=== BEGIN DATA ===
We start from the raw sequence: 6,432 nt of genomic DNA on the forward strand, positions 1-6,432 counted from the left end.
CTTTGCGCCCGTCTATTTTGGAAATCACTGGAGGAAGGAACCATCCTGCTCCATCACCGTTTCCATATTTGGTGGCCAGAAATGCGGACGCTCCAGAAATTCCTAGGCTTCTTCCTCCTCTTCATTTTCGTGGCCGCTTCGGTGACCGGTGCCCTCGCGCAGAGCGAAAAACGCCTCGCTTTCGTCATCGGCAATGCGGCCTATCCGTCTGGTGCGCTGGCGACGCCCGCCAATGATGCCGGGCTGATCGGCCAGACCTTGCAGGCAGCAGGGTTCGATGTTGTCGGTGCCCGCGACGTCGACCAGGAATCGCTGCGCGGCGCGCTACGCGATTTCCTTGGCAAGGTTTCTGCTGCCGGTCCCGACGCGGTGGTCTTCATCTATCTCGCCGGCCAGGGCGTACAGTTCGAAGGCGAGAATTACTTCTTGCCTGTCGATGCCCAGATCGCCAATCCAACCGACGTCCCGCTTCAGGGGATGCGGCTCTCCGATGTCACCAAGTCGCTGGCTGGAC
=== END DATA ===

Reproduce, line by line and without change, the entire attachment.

We start from the raw sequence: 6,432 nt of genomic DNA on the forward strand, positions 1-6,432 counted from the left end.
CTTTGCGCCCGTCTATTTTGGAAATCACTGGAGGAAGGAACCATCCTGCTCCATCACCGTTTCCATATTTGGTGGCCAGAAATGCGGACGCTCCAGAAATTCCTAGGCTTCTTCCTCCTCTTCATTTTCGTGGCCGCTTCGGTGACCGGTGCCCTCGCGCAGAGCGAAAAACGCCTCGCTTTCGTCATCGGCAATGCGGCCTATCCGTCTGGTGCGCTGGCGACGCCCGCCAATGATGCCGGGCTGATCGGCCAGACCTTGCAGGCAGCAGGGTTCGATGTTGTCGGTGCCCGCGACGTCGACCAGGAATCGCTGCGCGGCGCGCTACGCGATTTCCTTGGCAAGGTTTCTGCTGCCGGTCCCGACGCGGTGGTCTTCATCTATCTCGCCGGCCAGGGCGTACAGTTCGAAGGCGAGAATTACTTCTTGCCTGTCGATGCCCAGATCGCCAATCCAACCGACGTCCCGCTTCAGGGGATGCGGCTCTCCGATGTCACCAAGTCGCTGGCTGGAC